RUNNING TITLE: Nature vs. Nurture
Nature vs. Nurture:
A Biblical Perspective
Ouida Lynne Heath
Psychology 101, Module 5
December 17, 2009
Nature vs. Nurture:
A Biblical Perspective
The Nature versus Nurture debate has been ongoing for centuries. People have tried to gain power through knowledge in determining what causes the human “mind to tick.” For centuries leaders and scientists have performed unethical and immoral studies to determine why two people with similar genetic composition can come from similar backgrounds and turn out so differently. I have witnessed a person raised in a poor home by parents with drug addictions become a thriving contributable member of society. Unfortunately, I have also witnessed a person raised in a Christian home with a Father as a minister who ended up in prison. As we learn about the psychological and biological composition of human beings and the affecting environment, I am compelled to ask the following questions: 1. What is the history of Nature vs. Nurture?
2. What are the most essential characteristics of this issue? 3. What does the Bible say about Nature vs. Nurture?
This review of the literature on Nature vs. Nurture focuses on these three questions.
What is the history of Nature vs. Nurture?
As I mentioned in my opening, government leaders and scientists have been conducting experiments through the centuries trying to determine why people turn out the way they do. We learned in school how Hitler conducted experiments on the Jews throughout the war in an attempt to create the ultimate “super race”. Frederick the Eleventh, King of Germany tried to conduct an experiment on children by taking babies from their mothers and placing them with foster mothers. He directed the foster mothers to suckle the children, bathe and wash them, but not to speak to the children. King Frederick intended to determine if a child’s surroundings determined the language they would eventually speak. He felt that they may speak Hebrew, Greek, or Latin because he thought they were the first ancient languages. Unfortunately, he did not receive results from his experiment because all the children died. The babies could not thrive without affection. (Kimble, 1993)
In another incident, a descendent of Genghis Kahn, the Mogul emperor Akbar, wanted to know how a child determined their natural religion. He raised children in isolation and waited to discover if they would be Hindu or Christian. He only discovered deaf mutes. (Kimble, 1993)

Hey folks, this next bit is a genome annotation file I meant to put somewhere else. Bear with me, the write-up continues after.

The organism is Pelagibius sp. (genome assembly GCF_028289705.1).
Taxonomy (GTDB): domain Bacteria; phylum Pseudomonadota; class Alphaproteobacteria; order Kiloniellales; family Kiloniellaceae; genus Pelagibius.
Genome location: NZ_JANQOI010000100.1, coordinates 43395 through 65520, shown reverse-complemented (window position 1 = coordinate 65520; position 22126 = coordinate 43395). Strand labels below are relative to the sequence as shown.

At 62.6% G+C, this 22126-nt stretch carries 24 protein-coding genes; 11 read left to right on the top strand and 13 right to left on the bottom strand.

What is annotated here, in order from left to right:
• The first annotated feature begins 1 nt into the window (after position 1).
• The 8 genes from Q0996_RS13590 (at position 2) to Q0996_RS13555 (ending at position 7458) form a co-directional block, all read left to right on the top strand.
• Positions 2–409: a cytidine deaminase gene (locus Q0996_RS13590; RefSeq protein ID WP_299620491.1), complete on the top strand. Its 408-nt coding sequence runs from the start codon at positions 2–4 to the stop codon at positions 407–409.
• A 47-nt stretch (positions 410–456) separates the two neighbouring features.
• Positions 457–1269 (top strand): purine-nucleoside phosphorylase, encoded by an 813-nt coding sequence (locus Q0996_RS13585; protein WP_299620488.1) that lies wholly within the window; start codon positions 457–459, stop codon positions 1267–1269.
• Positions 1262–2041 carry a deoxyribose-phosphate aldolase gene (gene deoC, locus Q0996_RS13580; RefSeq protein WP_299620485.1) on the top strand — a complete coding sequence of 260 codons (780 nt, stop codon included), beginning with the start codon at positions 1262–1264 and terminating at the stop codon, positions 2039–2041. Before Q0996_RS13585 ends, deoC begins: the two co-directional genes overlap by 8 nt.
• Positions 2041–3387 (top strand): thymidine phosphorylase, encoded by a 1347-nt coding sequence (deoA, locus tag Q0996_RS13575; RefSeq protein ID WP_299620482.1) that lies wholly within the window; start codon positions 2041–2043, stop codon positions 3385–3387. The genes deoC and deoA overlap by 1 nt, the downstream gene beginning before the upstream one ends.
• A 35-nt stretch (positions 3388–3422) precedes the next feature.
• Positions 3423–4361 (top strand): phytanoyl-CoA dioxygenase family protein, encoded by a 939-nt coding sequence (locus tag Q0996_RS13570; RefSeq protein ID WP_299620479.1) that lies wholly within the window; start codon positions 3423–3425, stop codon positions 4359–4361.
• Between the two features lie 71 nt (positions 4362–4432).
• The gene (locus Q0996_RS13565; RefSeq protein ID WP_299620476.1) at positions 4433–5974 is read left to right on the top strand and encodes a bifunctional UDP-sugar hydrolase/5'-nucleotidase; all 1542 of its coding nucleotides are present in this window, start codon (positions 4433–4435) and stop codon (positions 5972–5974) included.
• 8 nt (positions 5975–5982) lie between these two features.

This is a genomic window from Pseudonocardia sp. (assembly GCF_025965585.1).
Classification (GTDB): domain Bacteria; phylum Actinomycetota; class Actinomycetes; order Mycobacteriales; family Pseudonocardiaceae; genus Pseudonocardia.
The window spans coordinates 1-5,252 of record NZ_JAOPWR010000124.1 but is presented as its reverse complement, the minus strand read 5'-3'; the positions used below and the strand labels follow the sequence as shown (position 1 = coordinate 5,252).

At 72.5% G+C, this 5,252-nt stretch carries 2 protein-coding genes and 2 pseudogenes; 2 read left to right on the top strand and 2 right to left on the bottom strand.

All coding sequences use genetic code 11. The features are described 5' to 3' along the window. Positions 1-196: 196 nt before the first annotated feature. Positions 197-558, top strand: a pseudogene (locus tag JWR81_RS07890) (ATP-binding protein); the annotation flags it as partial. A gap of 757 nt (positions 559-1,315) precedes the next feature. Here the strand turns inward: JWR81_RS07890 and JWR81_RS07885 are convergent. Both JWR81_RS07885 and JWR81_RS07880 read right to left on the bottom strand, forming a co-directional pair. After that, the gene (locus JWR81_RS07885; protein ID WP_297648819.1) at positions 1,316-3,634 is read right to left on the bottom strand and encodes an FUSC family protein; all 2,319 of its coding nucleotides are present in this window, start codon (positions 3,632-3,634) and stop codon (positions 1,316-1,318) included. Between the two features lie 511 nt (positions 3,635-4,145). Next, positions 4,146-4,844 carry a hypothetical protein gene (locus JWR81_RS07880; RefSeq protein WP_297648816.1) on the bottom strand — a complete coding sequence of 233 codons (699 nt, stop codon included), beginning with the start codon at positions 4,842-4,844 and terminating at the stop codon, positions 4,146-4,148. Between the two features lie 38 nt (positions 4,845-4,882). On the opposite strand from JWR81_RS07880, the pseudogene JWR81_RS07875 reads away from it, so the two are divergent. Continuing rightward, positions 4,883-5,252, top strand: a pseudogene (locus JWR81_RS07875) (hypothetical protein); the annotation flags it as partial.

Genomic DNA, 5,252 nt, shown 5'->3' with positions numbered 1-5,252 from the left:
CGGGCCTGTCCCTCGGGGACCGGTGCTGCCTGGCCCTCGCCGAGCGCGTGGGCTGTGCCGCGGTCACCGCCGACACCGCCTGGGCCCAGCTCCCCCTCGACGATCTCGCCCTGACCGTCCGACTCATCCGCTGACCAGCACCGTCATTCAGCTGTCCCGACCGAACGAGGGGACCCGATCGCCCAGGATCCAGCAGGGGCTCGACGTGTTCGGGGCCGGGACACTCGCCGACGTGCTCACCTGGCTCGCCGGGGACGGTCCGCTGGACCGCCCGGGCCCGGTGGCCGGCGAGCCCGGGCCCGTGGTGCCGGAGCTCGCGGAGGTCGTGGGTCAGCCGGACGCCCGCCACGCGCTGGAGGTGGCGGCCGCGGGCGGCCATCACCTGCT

Although the experiments and studies have become more humane over the years, the debate remains the same: Is a person born the way they are, or does the way they are raised shape their future? A European psychologist says it best: “Because of the basic gene/environment interaction in the development of behavior, there can neither be a ‘genetic determinism’ nor an ‘environmental determinism,’ and therefore, the attempt to divide behavior into an ‘innate’ and ‘acquired’ component is automatically condemned to failure. No living organism responds to all aspects of its environment.” (Voland, 2000).
What are the most essential characteristics of this issue?
Humans are individually made with common behavioral tendencies. Our “brain architecture predisposes us to the senses of the world, develop language, and feel hunger through identical mechanisms.” (Myers, 2008). We also have certain social behaviors that define our human nature. The debate comes into play when the question is asked, “How much are human differences shaped by our genes, and how much is affected by external influences in our environment?” Behavior geneticists have studied human behavior for years trying to determine whether genetics or environment shape a human’s individuality, emotional stability and life choices. Through the studies of identical...
References: Kimble, G. (1993). Evolution of the nature–nurture issue in the history of psychology. Nature, nurture & psychology (pp. 3-25). Washington, DC US: American Psychological Association. doi:10.1037/10131-001.
Life Application Study Bible (New International Version). (1973). Wheaton, IL: Tyndale House Publishers, Inc.
Meyers, D.G. (2008). Nature, Nurture, and Human Diversity. In C. Brune & N. Fleming (Eds.), Psychology: Ninth Edition (pp. 133-169). New York, NY: Worth Publishers.
Voland, E. (2000). Nature or nurture?--the debate of the century, a category error, and the illuminating impact of evolutionary psychology. European Psychologist, 5(3), 196-199. doi:10.1027//1016-9040.5.3.196.
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